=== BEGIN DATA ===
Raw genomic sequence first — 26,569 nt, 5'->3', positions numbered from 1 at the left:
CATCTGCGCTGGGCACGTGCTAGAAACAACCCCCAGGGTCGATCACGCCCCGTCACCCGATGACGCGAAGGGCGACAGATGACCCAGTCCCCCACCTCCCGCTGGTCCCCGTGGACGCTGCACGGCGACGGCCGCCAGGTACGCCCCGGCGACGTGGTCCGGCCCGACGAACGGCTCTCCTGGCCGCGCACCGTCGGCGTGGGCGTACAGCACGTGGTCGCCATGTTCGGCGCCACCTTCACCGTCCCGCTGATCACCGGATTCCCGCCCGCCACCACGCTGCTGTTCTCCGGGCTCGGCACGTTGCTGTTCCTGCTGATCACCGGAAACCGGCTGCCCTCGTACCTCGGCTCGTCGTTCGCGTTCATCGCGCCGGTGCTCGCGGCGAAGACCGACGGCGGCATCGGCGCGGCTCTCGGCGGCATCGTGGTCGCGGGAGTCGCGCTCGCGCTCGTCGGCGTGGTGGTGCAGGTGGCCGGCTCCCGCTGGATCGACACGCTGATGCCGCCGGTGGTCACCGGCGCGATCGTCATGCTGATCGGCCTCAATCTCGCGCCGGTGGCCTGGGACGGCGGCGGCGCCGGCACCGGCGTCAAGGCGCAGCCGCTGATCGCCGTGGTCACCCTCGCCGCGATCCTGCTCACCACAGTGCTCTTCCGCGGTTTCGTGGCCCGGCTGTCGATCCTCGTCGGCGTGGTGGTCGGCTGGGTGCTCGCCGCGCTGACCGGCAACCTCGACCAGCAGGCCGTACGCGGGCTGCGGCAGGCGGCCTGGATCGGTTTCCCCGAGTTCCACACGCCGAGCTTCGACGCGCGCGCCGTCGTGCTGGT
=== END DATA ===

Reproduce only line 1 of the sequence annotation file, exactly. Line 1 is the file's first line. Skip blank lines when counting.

Raw genomic sequence first — 26,569 nt, 5'->3', positions numbered from 1 at the left: